“Sometimes I miss the physical work of refitting vessels,” Marielle Gehlert of German vessel managers and owners Ahrenkiel Steamship Company told Maritime Journal. "At least that was relatively straightforward.
She explained that some of her happiest moments “were spent during my apprenticeship in a fitters shop in Duisberg, Germany, learning the basic maintenance of river tankers”. She added: “I was interested, and wanted to learn as much as I could in a short time - by the end of it, I was trusted enough to work on my own.”
By contrast, her present role in fleet support centres around certification, service, class and repair arrangements; although she’s happy to be valued, she admitted the occasional moment “where we’re onboard working as a team, trying to sort out a problem together” is extremely satisfying.
So, how is it being one of a minority of women in a very masculine environment? “Actually, it’s not so much about gender now: we are talking more about women coming into the business, and we’ve had a history of colleagues fighting for us,” she said. In her view “the age gap” is causing more of an industry-wide problem.
And this is showing up in a very specific way: like it or not, more and more operations are becoming dominated by software. “IT - it’s expanding everywhere,” said Ms Gehlert. Although “it’s perfectly normal for younger people to work on the web across a number of different platforms... after all, they have Facebook on their phones”, she added this sometimes is “resisted” by the previous generation – who are sometimes less than happy with developments.
Despite this, she believes there’s no holding out against this particular tide – although she understands it’s tempting to try. The driver behind it, she said, is partly environmental, partly cost: “You have to install more systems in order to get a better overview on efficiency, and yes, you can save some of the costs that way.”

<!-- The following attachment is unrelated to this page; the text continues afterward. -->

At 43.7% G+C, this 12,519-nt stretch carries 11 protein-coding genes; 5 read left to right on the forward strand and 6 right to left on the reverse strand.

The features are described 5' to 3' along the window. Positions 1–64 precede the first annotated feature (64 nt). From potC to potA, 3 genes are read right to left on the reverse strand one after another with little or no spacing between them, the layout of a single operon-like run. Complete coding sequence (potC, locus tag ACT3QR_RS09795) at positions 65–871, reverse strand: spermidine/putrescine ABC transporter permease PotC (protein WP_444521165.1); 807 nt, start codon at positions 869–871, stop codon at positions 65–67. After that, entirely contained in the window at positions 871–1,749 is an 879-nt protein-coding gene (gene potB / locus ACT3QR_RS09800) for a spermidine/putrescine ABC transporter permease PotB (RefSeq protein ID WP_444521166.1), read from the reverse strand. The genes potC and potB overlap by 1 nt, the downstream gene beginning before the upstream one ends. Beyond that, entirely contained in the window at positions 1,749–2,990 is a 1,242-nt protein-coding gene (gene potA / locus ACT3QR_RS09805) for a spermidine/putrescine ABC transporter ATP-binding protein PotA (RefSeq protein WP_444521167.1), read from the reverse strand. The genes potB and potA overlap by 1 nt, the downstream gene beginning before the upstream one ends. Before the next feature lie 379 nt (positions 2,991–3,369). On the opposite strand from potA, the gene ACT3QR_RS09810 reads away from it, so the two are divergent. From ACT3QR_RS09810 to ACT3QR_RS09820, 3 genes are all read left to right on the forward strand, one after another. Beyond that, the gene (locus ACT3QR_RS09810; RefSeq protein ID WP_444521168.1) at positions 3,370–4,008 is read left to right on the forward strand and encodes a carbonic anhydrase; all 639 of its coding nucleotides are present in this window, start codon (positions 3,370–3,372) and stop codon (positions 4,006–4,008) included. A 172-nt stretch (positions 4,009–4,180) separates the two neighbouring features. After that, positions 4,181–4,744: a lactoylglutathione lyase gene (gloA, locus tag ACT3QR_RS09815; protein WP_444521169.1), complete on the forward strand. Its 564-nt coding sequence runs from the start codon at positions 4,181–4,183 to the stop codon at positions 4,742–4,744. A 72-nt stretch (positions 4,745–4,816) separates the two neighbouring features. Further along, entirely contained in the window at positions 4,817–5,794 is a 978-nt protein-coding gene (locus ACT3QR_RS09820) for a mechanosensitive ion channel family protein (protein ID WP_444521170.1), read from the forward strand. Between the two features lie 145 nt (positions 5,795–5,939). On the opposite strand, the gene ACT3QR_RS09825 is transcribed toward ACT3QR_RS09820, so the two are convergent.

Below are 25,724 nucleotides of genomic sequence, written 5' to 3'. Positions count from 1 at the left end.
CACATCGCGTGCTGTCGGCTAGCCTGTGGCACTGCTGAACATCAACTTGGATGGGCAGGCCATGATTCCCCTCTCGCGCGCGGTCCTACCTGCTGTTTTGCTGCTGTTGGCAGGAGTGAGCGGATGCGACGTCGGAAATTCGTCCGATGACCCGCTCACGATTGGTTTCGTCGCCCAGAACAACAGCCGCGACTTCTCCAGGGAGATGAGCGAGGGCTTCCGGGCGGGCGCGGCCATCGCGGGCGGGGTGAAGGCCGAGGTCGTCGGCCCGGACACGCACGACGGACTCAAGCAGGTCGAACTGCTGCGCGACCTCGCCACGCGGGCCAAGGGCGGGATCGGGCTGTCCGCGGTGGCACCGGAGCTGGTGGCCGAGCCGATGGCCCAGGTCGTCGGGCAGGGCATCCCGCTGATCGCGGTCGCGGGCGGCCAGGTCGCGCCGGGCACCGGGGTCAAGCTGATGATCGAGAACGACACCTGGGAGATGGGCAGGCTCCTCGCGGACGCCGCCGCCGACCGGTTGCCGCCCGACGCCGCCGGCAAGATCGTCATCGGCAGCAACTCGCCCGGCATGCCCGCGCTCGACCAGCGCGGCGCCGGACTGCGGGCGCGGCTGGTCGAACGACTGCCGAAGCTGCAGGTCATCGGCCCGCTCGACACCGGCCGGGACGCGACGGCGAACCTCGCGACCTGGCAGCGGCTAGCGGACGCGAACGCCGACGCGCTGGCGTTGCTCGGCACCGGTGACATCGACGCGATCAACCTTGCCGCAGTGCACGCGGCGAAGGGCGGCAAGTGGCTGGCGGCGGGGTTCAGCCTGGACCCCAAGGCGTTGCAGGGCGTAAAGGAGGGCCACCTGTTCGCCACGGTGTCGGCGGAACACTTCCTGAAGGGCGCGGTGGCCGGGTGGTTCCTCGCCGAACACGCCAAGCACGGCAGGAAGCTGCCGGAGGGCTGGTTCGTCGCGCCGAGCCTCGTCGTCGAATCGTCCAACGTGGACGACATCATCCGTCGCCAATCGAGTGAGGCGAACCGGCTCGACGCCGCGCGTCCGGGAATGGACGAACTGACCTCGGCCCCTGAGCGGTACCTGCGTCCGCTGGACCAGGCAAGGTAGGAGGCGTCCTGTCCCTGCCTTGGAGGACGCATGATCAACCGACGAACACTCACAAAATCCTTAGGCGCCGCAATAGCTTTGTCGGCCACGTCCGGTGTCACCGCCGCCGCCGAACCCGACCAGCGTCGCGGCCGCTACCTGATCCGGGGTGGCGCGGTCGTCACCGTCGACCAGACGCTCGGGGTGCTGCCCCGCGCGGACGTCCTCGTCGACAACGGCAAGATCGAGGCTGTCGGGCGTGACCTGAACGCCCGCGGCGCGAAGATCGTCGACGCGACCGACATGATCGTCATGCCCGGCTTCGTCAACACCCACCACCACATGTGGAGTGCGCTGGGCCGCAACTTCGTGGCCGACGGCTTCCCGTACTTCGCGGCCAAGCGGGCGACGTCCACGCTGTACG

The problem, she explained, is that development is running faster and faster. Not only does this mean those who aren’t used to this ever-evolving technology feel undermined, it causes issues for a company trying to keep up a fleet. “Even if you put in new IT systems onboard the vessels now, you know that pretty soon the hardware will need an upgrade... so you can see there’s a temptation to wait just a bit longer before starting the process”.
In her view there’s another issue. College courses have become “too specialised”, she explained. “In the past, I would have studied nautical science or ship engineering, and from there gone on to become a captain or a chief engineer... today there are thousands of different study courses but you only get a brief overview of the broader topics.” It means that students entering the industry have, like her, to make “a lot more effort to understand the specifics of the job”.
However, this younger generation is adaptable, bringing with it new attitudes. “Change,” said Ms Gehlert “is on the way.”
By Stevie Knight